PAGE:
Morris & Morris, A Law Corporation - Estate Planning

How can I control how my heirs spend their money?

If you have been thinking about your estate plan recently, likely, you will already have a good idea of the people whom you would like to inherit your estate. You may want to leave your estate to your children or grandchildren. If this is the case, you may have some concerns about whether inheriting a large sum of money will be detrimental to their long-term well-being. If a person inherits a large sum of money when they are not wise enough to make smart decisions with it, they may be frivolous with their inheritance.

Luckily, there are ways that estate planners can control the way that heirs spend their inheritance. This means that, to a certain extent, you will be able to prevent a grandchild from wasting their inheritance on partying, and ensure that they invest in it wisely. The following are some tips for setting provisions on trusts.

Include no-contest clauses

The last thing you'll want is the trouble-maker of the family contesting your will and trust after you pass away. If you think that this could be a possibility, you can simply include a no-contest clause within your estate planning documents. This means that if one person decides to dispute the will or trust, they'll be completely disinherited.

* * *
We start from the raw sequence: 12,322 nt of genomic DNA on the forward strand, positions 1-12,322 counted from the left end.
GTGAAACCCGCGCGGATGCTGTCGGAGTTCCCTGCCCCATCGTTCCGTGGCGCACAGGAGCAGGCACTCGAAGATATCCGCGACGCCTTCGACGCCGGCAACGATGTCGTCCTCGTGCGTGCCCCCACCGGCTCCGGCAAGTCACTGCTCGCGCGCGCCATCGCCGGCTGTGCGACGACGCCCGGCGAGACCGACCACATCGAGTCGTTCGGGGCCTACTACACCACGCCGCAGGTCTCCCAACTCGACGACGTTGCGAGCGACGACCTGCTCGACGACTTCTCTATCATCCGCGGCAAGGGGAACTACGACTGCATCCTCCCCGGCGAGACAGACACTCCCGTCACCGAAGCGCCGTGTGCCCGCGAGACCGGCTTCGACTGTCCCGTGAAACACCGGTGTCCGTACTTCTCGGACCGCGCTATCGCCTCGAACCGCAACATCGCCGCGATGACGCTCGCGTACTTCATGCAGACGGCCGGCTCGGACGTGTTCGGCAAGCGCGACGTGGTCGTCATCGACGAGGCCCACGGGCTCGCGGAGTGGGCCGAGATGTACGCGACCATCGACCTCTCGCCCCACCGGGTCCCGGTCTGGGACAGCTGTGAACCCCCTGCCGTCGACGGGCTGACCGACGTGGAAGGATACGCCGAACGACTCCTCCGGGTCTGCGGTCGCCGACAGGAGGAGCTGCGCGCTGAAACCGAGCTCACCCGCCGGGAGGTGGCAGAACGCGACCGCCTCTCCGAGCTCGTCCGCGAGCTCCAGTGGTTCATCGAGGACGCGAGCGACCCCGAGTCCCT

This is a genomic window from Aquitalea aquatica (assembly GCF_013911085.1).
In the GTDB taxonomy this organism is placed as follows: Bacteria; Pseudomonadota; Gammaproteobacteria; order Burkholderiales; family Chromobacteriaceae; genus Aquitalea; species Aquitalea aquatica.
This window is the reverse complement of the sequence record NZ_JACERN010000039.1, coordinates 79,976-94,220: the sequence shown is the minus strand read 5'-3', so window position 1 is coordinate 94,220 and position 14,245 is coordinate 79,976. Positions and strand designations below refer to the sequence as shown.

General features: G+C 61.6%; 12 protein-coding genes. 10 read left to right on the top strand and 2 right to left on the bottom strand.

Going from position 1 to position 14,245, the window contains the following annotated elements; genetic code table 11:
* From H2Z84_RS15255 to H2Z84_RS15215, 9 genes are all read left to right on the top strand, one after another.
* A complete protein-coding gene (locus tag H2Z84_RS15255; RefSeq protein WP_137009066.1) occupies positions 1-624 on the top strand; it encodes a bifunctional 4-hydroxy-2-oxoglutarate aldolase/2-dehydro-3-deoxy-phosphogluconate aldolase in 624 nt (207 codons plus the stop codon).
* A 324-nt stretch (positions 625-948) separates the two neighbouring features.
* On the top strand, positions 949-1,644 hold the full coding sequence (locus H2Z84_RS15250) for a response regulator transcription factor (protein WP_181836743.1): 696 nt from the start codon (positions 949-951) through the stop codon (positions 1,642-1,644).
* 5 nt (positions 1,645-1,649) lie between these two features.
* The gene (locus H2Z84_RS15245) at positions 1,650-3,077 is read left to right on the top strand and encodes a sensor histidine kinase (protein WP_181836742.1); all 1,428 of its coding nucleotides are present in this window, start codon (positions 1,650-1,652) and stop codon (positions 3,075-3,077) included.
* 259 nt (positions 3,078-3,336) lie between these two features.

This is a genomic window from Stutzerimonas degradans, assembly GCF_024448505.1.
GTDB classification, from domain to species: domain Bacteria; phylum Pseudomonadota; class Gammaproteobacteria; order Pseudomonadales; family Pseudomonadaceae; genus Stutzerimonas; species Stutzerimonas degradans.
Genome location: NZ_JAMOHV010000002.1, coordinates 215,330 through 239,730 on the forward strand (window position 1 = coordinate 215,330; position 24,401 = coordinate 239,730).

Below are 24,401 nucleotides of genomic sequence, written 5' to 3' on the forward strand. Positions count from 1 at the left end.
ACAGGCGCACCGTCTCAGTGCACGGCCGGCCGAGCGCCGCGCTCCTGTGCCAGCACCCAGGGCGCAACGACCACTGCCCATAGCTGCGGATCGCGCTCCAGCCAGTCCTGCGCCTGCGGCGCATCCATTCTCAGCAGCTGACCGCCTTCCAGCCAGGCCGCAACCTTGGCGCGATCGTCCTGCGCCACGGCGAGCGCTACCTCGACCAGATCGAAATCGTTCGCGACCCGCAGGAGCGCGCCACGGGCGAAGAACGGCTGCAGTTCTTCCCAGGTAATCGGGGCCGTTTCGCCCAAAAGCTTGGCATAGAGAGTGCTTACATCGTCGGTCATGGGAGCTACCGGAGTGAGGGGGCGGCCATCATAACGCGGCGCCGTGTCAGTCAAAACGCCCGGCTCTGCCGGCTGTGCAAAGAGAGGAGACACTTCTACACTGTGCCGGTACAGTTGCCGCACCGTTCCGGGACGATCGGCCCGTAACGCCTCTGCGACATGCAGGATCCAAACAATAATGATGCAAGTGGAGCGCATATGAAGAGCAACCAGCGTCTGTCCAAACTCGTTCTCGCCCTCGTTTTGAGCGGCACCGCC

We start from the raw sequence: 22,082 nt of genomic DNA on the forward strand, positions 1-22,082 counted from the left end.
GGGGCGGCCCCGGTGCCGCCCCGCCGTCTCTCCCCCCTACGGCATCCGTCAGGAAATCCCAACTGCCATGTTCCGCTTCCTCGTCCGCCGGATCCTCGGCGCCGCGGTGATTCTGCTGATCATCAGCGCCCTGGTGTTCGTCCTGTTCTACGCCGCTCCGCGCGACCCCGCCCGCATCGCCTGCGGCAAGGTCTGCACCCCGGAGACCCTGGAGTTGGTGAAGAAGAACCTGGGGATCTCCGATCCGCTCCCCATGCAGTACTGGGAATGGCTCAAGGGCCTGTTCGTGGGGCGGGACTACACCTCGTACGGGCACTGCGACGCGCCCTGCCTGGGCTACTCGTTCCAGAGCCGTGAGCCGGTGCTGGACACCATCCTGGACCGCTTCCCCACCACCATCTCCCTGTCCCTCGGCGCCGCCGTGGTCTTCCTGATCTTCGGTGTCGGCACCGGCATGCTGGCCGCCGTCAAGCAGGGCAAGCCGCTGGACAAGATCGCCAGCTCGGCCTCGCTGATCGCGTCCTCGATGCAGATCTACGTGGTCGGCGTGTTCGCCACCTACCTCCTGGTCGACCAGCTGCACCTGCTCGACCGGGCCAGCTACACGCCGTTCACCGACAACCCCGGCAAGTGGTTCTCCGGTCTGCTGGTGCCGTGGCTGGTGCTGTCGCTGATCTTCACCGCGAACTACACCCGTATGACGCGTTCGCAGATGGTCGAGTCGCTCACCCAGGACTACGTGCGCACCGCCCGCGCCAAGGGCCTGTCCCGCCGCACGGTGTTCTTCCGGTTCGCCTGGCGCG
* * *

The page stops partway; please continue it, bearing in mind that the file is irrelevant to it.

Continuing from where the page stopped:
Set up a trust

Trusts allow for greater flexibility when transferring assets to heirs. Most notably, they make it possible for assets to be transferred gradually, or until the beneficiary reaches a certain age. So if you are worried that your 18-year-old grandchild may waste their inheritance during their college years, you may want to add a provision that delays their inheritance until they reach the age of 25 or 30. Alternatively, you may want to distribute the funds gradually. This could mean that your grandchildren each receive a modest sum annually, rather than all their inheritance at once.

Plan for the worst

Instead of assuming that your loved ones will mature over time, you should plan your estate by expecting the worst. By doing so, you'll be able to create a controlled plan that protects your estate from being misused.

If you want to control the way that your beneficiaries spend their inheritance, establish a strategic estate plan.

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